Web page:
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Sunday, March 29, 2015

The ultimate 6CB5A amplifier


In this post I will show the single ended 6CB5A power amp which was built to be used together with the recently shown Octal Preamplifier Mk2.

This amp is built based on the same circuit and similar parts quality as the 'no compromise 6CB5A amp' presented in 2013. Instead of the Tango transformers in the 2013 amp this one is built with Hashimoto interstage and output transformers.

The external power supply is built in the same design as that of the preamplifier. It also uses a pair 816 mercury vapour rectifiers in conjunction with two 6AX4 TV damper diodes. This hybrid bridge arrangement givse a nice blue glow in operation:

The power supply has panel meters to monitor B+ voltage and total current through the amp. The same style on both amp and preamp. The latter now also in it's final housings:

Like the preamp, this type of power amp is a smart choice if maximum sound quality within a given budget is the goal, rather than forcing the use of a certain tube. The budget which is saved on the output tubes went into the parts quality of the rest of the amp. The result justifies this approach. Even with the rise of the Elrog 300B, I still love the 6CB5A. This amp represents the ultimate level of the 6CB5A concept. While my entry level 300B is 50% more expensive, this 6CB5A amp uses even  higher quality interstage and output transformers.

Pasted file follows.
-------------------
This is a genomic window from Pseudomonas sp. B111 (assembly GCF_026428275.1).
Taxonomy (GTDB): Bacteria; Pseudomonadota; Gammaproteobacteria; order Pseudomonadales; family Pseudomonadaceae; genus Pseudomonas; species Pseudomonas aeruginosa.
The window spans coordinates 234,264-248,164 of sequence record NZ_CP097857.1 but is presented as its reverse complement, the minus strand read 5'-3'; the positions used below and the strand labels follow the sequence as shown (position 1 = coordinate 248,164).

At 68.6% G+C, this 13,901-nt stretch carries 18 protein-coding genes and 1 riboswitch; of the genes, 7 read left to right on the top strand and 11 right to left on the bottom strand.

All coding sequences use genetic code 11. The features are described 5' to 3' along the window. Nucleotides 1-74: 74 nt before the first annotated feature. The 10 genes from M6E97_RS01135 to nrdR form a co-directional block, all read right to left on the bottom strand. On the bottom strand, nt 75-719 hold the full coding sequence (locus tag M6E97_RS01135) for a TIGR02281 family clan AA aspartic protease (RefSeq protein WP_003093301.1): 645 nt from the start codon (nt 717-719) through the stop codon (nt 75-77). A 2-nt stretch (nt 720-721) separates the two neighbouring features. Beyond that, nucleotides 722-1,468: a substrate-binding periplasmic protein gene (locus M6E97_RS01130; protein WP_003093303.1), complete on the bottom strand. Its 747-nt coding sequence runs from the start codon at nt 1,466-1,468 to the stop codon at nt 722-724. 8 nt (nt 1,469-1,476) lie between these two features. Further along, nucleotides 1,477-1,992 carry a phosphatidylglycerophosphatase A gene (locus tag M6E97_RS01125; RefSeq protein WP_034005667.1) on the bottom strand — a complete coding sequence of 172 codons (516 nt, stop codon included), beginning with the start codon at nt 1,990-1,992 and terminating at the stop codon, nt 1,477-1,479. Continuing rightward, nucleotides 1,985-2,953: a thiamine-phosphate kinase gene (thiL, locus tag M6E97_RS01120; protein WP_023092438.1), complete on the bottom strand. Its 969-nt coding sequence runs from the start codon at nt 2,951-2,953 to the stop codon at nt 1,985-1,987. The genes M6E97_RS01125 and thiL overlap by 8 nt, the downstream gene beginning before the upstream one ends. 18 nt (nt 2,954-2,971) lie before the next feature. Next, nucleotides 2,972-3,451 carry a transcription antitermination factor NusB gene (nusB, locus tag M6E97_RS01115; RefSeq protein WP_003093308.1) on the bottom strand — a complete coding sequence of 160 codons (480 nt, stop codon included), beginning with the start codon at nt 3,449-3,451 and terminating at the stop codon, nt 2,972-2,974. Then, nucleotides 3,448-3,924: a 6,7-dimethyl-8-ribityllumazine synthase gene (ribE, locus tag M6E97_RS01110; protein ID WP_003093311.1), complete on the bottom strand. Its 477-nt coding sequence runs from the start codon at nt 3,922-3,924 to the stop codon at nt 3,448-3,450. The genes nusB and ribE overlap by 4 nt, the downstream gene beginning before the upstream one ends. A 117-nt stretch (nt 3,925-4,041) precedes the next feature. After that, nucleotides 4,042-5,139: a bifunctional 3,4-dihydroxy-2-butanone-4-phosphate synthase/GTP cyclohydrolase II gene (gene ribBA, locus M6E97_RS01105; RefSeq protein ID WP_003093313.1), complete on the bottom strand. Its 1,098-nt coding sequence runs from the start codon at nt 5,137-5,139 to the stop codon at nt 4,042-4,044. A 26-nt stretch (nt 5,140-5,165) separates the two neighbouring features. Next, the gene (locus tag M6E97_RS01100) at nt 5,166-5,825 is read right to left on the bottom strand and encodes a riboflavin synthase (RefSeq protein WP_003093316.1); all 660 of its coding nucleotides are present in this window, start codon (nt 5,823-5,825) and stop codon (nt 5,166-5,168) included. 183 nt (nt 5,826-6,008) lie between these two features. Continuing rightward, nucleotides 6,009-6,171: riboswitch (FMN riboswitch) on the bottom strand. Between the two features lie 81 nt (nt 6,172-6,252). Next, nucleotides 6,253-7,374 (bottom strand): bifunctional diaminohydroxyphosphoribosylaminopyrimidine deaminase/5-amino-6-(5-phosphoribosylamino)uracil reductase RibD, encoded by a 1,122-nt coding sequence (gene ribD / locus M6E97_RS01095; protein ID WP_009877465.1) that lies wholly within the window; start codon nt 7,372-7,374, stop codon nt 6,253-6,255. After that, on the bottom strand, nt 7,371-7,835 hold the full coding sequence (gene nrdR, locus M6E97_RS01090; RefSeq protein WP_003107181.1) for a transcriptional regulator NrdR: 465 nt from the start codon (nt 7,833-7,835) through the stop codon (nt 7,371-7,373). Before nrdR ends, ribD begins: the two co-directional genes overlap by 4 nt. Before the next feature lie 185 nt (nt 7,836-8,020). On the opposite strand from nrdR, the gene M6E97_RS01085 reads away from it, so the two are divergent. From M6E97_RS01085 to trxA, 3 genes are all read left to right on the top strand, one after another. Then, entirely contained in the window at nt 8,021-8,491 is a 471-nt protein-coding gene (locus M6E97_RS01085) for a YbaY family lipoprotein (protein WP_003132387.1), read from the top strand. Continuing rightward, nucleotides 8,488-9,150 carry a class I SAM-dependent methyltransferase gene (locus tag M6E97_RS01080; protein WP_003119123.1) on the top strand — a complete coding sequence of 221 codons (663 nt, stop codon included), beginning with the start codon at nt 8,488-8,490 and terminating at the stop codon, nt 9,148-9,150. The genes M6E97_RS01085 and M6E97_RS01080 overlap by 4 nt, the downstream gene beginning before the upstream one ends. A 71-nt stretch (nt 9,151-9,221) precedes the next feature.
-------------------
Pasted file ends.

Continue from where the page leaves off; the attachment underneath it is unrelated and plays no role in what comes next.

The matching preamplifier and power amplifier combo:

No directly heated triode anywhere, yet super smooth sound with tons of tone colors. High resolution and very quiet operation. I have been listening with this combination for a couple of days now and am amazed how beautiful it sounds. No urge to switch to a 300B amp or 10Y line stage.

Of course a DHT power amp and line stage do provide more resolution, even more tone colors and a separate LCR phono stage does improve on articulation of voices. So if the budget allows, DHT and LCR are the way to go. But rather than forcing the use of DHTs or LCR RIAA into a certain budget, the Octal preamp and 6CB5A power amp give much more satisfactory results!

Top views of amp and PSU:

 Mercury glow:

I cannot repeat it often enough that the tube type alone does not guarantee good sound. It is always the entire concept and the balance of the quality of parts and circuit. Yet many audiophiles just want a 300B or must have a directly heated preamp or a LCR phono. It is important to understand that DHTs need high quality surrounding circuits to perform at their best. While indirectly heated tubes don't require a lot of attention in the heater supply, DHTs are very sensitive and need the best possible filament supplies. That's why I recommend to use the 6CB5A over the 300B below a certain budget.I'd rather listen to a max'ed out 6CB5A amp like this than a compromised 300B.

Best regards


Wednesday, March 25, 2015

Tube of the Month : The 816


In the previous post about the latest build of the Octal Preamplifier, I showed a power supply with a hybrid bridge which uses two 816 mercury vapour rectifiers. Since this was the first time I used these, it is a good opportunity to write a post about the tube.